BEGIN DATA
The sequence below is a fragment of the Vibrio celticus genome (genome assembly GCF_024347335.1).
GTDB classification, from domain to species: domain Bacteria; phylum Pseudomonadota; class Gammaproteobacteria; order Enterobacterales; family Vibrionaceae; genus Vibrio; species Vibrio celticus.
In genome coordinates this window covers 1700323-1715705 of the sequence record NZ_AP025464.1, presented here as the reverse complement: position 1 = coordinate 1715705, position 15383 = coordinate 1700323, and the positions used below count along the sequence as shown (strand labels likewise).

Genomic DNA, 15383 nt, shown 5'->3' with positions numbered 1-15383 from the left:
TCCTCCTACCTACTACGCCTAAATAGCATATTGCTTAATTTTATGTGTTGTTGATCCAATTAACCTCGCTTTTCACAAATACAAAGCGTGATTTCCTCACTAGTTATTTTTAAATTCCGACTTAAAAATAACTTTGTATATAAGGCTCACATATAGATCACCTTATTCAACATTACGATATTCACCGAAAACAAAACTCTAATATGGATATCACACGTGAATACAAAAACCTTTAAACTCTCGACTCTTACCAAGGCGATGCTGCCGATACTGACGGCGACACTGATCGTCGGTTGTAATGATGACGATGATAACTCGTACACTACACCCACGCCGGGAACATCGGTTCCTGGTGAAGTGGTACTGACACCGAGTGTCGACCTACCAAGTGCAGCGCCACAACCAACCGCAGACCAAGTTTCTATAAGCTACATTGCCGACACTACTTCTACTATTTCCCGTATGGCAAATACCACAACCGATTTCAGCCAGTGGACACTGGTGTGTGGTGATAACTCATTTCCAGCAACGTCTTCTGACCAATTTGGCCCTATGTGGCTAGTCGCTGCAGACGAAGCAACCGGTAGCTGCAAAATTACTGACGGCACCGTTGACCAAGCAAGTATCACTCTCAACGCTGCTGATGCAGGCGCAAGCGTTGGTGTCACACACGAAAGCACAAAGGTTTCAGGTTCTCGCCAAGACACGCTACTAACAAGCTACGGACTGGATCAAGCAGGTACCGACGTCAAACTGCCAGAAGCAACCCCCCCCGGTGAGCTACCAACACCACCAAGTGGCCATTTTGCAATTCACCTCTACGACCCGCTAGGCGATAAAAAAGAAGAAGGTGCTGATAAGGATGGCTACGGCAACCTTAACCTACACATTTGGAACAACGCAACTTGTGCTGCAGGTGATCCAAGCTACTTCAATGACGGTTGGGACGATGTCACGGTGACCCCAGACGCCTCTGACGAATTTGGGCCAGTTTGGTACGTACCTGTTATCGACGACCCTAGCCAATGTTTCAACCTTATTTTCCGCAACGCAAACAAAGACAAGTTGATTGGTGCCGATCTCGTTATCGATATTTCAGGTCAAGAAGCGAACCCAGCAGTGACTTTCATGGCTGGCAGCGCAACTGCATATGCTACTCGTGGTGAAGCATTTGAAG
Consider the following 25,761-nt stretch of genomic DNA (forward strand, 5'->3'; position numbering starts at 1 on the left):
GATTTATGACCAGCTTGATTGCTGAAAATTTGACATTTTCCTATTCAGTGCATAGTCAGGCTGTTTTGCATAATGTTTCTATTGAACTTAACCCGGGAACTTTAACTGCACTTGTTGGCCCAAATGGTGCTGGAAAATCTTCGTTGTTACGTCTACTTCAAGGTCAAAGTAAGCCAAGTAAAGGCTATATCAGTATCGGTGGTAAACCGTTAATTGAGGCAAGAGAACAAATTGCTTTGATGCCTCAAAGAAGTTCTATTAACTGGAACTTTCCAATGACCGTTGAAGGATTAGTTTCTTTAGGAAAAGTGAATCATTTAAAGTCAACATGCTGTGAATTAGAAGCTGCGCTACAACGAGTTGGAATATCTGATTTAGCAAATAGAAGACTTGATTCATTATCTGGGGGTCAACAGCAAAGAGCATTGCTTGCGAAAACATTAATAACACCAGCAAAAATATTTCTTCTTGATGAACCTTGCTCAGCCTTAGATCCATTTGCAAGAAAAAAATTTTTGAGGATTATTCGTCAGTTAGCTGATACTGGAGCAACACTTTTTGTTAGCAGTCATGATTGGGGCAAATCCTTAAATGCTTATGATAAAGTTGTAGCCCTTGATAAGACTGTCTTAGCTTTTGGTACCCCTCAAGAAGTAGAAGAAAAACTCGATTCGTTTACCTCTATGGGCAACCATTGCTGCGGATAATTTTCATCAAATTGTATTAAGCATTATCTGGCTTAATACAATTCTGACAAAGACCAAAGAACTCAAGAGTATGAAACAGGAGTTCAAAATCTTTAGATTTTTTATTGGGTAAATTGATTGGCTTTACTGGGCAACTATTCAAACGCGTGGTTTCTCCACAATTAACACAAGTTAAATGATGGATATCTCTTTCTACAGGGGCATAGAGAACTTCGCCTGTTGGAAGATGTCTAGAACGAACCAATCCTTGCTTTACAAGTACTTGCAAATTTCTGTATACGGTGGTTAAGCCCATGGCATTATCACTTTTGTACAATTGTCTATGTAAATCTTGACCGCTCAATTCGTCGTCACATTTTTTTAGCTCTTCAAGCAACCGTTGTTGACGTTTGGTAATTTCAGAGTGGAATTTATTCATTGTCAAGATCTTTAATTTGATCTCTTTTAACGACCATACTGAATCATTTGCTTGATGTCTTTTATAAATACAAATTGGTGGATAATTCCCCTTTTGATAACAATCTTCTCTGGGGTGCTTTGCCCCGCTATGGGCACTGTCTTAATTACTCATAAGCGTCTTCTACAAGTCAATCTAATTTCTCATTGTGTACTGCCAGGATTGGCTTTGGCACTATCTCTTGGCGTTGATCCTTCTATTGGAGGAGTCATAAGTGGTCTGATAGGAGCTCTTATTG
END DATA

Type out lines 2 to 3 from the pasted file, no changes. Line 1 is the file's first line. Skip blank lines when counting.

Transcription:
GTDB classification, from domain to species: domain Bacteria; phylum Pseudomonadota; class Gammaproteobacteria; order Enterobacterales; family Vibrionaceae; genus Vibrio; species Vibrio celticus.
In genome coordinates this window covers 1700323-1715705 of the sequence record NZ_AP025464.1, presented here as the reverse complement: position 1 = coordinate 1715705, position 15383 = coordinate 1700323, and the positions used below count along the sequence as shown (strand labels likewise).